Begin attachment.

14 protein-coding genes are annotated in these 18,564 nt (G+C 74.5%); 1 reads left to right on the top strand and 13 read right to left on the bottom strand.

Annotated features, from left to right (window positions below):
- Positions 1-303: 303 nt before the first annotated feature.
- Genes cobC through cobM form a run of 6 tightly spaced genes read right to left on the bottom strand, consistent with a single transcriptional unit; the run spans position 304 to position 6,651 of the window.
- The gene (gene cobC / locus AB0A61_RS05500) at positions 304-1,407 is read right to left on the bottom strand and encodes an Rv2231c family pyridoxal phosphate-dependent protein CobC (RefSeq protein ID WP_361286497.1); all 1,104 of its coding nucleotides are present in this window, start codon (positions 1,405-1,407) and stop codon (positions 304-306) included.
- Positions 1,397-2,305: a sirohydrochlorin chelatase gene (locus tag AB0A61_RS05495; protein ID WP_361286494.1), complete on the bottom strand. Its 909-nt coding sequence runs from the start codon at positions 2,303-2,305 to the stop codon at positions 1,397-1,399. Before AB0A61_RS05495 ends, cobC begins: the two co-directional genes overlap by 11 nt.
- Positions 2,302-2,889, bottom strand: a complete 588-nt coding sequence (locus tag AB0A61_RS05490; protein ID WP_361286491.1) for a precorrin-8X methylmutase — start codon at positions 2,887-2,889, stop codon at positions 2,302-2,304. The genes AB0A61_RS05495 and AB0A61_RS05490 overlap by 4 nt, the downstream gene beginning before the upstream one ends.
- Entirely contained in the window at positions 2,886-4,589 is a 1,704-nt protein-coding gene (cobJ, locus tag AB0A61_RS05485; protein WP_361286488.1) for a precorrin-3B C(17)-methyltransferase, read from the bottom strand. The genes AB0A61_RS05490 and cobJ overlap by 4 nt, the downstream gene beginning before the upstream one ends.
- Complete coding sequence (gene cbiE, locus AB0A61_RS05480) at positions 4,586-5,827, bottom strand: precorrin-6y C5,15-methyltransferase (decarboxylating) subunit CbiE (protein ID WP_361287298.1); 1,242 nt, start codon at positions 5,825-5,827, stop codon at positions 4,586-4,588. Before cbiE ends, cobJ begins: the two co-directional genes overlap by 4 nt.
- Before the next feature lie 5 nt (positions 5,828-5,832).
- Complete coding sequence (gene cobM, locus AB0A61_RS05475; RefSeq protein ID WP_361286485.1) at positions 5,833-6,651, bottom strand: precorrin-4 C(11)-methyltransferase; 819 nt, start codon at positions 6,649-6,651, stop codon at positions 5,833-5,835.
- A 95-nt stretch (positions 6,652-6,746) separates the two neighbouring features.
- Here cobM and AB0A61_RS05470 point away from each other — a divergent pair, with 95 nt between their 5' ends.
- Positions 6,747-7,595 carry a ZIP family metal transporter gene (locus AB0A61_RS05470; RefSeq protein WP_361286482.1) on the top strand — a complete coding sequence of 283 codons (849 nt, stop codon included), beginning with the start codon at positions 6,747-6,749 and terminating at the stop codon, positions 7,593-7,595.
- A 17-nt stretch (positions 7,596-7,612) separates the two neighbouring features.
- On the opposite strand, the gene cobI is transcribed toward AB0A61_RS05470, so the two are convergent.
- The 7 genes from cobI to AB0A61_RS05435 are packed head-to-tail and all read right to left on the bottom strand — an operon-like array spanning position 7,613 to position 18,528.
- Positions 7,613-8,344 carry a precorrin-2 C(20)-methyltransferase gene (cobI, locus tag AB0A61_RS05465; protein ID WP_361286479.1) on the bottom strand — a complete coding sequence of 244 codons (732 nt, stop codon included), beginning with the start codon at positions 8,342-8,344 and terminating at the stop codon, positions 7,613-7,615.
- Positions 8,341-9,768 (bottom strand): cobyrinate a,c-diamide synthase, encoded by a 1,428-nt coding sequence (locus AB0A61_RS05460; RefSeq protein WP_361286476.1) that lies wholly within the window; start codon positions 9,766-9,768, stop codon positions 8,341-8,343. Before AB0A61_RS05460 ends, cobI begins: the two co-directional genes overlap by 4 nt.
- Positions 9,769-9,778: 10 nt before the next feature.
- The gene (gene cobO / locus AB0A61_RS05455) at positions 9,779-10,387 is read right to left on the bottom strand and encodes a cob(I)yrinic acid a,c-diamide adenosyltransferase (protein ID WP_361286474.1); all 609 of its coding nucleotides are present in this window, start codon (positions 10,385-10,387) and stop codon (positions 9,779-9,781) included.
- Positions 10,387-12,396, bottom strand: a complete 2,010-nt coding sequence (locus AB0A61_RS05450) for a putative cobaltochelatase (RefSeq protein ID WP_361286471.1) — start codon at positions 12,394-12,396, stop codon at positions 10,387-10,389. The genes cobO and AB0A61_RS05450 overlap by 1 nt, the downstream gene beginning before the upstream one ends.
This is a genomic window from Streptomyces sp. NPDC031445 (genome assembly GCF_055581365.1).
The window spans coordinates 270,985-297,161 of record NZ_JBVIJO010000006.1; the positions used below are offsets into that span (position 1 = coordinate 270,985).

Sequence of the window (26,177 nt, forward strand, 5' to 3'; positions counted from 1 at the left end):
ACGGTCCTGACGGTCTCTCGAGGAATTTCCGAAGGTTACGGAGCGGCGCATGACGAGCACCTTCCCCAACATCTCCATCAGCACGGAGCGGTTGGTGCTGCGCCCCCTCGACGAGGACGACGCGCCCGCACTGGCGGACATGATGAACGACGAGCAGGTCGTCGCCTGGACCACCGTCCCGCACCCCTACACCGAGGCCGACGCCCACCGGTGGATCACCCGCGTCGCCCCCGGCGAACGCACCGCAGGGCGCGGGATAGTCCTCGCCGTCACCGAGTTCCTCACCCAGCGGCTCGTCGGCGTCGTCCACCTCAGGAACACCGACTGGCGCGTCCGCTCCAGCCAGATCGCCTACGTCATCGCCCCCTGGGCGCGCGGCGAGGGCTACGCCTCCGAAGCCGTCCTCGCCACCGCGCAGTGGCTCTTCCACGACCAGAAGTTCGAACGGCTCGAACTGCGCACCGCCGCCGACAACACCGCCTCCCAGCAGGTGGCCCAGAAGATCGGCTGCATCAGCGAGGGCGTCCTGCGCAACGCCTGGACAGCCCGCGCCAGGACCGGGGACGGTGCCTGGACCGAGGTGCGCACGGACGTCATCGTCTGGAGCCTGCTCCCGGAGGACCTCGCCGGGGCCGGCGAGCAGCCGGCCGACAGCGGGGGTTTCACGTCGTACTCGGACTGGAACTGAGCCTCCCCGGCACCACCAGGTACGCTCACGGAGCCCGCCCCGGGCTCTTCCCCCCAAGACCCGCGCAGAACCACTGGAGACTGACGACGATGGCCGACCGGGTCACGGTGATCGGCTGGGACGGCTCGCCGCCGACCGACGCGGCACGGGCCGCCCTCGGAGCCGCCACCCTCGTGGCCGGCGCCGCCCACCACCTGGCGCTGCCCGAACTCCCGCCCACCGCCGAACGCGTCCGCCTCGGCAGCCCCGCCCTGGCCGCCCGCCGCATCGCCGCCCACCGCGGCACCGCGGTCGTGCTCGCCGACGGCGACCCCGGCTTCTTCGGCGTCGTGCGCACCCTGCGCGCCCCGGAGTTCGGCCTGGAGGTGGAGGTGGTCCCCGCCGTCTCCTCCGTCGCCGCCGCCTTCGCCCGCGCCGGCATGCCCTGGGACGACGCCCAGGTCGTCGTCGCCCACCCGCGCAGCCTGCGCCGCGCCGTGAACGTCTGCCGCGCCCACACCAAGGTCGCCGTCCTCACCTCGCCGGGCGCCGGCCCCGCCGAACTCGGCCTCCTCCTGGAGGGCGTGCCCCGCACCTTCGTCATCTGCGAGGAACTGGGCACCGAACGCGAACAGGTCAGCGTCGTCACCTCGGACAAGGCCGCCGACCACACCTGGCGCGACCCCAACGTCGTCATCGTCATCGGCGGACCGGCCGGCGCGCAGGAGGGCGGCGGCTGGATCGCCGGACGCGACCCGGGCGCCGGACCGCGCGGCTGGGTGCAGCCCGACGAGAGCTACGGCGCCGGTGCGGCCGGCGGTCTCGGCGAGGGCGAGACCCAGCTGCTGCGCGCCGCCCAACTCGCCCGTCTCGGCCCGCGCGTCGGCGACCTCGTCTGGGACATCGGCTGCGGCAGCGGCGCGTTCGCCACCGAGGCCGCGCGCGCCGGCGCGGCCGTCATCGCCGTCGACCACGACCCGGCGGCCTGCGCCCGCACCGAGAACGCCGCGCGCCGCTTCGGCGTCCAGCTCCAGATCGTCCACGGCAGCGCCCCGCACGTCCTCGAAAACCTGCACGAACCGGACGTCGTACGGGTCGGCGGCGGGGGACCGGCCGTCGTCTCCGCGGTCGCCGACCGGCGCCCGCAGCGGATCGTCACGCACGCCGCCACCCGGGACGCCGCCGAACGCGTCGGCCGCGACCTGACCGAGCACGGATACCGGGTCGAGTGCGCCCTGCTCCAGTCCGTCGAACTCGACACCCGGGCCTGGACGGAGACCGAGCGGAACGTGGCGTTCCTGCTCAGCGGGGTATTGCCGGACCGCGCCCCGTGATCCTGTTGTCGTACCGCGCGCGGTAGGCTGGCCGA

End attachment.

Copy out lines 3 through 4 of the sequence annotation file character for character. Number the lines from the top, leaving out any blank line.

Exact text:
- Positions 1-303: 303 nt before the first annotated feature.
- Genes cobC through cobM form a run of 6 tightly spaced genes read right to left on the bottom strand, consistent with a single transcriptional unit; the run spans position 304 to position 6,651 of the window.